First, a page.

It's hard to imagine wasting this delicious watermelon, but there was so much fruit in our house, and this watermelon was so big. But I wish I'd known we weren't going to be able to eat it all and given some away. At least we did eat most of it, and the rest of the fruit as well.
Being conscious of our food waste, along with getting a CSA delivery, is making me think more about sharing our food. I just have to get better about thinking of it BEFORE something goes bad instead of AFTER the fact.
This week I did manage to give away some carrot cake to our neighbor, right after I'd baked it. My husband claimed he didn't want any and didn't even like carrot cake, so I didn't want to eat too much myself. Of course, after my husband tried it he loved it, because it was delicious. Duh. I guess he hadn't had good carrot cake before, but I love most carrot cake. Oh, and I baked the carrot cake because I had some carrots getting a little limp and didn't want to waste them, so I just boiled them and mushed them up and found an easy recipe.
If you're new to this blog or the whole rather wacky concept of photographing rotten food, the idea is to be accountable for what we throw away in an attempt to waste less. The concept was started by The Frugal Girl, and it helped her so much that she shared it on her blog and invited other bloggers to join in. It's a little like keeping a food diary when you're on a diet: you might not inhale a pint of Ben & Jerry's if you have to write it down in your diary. In this case, you might be more likely to keep track of and use the food you already have if you have to photograph what's going into the trash.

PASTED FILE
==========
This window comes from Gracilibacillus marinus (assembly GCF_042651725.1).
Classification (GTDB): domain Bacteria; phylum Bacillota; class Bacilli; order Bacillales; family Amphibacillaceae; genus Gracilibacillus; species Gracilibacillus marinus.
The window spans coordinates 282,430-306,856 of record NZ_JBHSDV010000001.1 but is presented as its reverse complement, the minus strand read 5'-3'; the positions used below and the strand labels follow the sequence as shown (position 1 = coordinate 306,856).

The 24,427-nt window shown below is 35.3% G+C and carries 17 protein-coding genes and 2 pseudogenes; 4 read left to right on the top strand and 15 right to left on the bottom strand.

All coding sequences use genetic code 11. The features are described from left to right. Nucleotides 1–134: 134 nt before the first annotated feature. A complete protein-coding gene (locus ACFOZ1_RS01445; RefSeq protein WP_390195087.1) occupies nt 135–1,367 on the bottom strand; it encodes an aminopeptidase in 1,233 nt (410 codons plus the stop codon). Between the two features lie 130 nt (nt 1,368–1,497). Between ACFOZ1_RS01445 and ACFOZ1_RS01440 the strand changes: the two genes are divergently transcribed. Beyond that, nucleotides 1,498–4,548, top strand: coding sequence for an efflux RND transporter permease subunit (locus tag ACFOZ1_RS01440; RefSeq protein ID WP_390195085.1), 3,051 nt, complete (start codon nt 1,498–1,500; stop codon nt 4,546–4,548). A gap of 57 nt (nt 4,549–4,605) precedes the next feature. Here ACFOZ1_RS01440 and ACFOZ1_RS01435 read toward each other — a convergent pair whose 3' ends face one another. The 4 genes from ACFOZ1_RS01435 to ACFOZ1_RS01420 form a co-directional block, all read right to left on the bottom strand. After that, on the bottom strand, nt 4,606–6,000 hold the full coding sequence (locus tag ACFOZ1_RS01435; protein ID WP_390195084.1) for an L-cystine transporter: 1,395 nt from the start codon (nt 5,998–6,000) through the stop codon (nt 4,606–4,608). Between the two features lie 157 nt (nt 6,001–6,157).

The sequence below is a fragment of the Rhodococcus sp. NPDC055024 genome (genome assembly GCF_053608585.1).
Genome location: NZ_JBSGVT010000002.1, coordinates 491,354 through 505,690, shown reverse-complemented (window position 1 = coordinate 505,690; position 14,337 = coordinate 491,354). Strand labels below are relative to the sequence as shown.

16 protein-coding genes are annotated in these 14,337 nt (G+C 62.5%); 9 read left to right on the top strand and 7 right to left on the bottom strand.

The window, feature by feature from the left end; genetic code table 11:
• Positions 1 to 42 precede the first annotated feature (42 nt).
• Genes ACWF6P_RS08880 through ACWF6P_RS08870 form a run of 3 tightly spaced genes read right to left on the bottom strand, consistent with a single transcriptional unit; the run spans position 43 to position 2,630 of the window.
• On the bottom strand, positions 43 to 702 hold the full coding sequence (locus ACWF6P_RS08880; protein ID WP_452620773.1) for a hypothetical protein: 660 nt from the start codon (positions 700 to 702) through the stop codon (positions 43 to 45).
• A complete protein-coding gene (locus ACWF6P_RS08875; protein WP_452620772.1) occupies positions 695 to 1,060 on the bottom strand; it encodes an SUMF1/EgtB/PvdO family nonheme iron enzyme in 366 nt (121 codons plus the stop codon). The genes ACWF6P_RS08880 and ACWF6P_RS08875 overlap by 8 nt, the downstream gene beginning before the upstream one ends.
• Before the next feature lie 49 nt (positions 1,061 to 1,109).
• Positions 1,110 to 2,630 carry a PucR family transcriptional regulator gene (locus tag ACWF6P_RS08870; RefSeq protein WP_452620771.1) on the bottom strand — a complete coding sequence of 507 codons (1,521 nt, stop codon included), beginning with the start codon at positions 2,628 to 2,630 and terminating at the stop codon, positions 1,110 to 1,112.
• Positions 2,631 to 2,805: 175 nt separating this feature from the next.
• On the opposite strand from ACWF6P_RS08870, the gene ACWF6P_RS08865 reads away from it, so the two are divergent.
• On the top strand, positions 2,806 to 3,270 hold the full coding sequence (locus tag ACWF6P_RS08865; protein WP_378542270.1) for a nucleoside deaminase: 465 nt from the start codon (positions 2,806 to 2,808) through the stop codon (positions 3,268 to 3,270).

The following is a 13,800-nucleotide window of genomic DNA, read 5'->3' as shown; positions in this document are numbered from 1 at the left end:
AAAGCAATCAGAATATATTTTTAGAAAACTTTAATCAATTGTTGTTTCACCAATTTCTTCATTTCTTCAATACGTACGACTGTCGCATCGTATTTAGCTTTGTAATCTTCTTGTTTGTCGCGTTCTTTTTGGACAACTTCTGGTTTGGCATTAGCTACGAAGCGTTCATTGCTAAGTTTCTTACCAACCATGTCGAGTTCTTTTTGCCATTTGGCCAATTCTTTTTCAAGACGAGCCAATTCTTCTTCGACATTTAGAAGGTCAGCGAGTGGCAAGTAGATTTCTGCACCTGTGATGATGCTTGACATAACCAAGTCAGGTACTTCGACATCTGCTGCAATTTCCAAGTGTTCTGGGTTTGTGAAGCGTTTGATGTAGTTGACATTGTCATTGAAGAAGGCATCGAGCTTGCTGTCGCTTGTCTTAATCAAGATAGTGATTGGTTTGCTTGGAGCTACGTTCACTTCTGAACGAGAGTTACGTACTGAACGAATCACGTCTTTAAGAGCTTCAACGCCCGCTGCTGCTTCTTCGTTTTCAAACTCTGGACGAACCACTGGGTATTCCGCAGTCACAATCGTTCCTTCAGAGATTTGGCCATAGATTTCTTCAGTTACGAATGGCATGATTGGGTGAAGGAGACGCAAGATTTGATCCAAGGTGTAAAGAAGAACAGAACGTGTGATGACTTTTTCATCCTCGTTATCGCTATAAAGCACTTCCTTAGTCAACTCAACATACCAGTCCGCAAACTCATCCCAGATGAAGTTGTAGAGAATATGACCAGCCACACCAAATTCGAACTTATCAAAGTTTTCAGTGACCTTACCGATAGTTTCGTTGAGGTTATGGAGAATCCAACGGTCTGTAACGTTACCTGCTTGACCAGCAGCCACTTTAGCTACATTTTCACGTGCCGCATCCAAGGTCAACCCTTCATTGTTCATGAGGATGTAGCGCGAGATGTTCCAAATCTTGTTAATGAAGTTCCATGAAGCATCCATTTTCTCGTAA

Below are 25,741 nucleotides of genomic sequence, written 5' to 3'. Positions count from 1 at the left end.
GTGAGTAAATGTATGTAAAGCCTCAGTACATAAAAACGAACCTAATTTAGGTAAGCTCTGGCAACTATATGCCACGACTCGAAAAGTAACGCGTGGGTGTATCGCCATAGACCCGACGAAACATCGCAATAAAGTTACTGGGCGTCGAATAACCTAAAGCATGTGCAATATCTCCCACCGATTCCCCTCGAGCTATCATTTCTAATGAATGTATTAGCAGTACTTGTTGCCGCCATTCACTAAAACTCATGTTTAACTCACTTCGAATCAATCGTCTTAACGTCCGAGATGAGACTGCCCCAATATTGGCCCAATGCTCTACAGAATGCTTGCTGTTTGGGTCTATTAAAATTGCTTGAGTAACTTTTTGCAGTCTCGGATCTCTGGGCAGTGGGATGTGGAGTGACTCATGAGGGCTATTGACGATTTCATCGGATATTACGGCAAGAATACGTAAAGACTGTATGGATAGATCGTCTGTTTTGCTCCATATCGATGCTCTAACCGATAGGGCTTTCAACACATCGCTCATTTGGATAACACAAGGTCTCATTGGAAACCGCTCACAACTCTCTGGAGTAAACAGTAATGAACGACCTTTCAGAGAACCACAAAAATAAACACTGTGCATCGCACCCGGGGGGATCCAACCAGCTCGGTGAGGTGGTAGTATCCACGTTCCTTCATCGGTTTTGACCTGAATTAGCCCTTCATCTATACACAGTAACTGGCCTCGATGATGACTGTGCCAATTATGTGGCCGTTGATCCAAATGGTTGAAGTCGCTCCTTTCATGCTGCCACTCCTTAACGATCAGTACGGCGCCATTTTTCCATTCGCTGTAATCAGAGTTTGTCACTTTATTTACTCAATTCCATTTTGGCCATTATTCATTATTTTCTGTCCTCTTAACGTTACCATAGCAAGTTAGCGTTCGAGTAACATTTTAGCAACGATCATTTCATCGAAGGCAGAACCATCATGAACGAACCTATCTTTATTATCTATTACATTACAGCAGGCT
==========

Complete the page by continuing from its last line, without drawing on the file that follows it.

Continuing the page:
In our house, we're using a number of tricks to waste less food. The first is to label the leftovers so they don't get shoved to the back of the refrigerator. Another is to create an Eat Me! section of the refrigerator for stuff that needs to be eaten right away.
We also buy less food and eat out of the pantry more often. And having a home delivery of organic produce really motivates us, because it's fresh and delicious and so we hardly ever waste it (notable exception above).
To learn more about the impact of wasted food on the environment and our pocketbooks, check out Wasted Food and The Frugal Girl.
How did you do this week? Also, a question: can seeds go in the compost bin? Some seeds, but not others? I've been avoiding putting avocado pits and watermelon seeds in the bin, but didn't worry about the cantaloupe and other melons until a friend mentioned it. Does anyone know about this stuff? I mean, what's the worst that could happen? Please weigh in by leaving a Comment.